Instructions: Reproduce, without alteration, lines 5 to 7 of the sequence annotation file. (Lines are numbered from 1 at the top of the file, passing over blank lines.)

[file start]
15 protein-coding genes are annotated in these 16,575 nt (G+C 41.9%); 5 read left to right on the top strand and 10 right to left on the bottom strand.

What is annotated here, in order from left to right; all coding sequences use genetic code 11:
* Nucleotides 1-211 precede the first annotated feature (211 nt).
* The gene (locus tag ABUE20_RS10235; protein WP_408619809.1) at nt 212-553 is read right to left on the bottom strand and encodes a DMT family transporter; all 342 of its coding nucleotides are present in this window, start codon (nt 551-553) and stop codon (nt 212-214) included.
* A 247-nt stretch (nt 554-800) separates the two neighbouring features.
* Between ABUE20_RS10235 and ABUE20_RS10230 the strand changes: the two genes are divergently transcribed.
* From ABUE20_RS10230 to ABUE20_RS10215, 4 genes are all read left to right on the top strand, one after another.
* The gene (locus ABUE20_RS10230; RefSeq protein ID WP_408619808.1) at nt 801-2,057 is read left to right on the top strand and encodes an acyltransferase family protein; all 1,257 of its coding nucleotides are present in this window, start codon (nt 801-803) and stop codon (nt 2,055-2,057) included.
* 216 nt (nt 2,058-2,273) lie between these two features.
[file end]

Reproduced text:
* A 247-nt stretch (nt 554-800) separates the two neighbouring features.
* Between ABUE20_RS10235 and ABUE20_RS10230 the strand changes: the two genes are divergently transcribed.
* From ABUE20_RS10230 to ABUE20_RS10215, 4 genes are all read left to right on the top strand, one after another.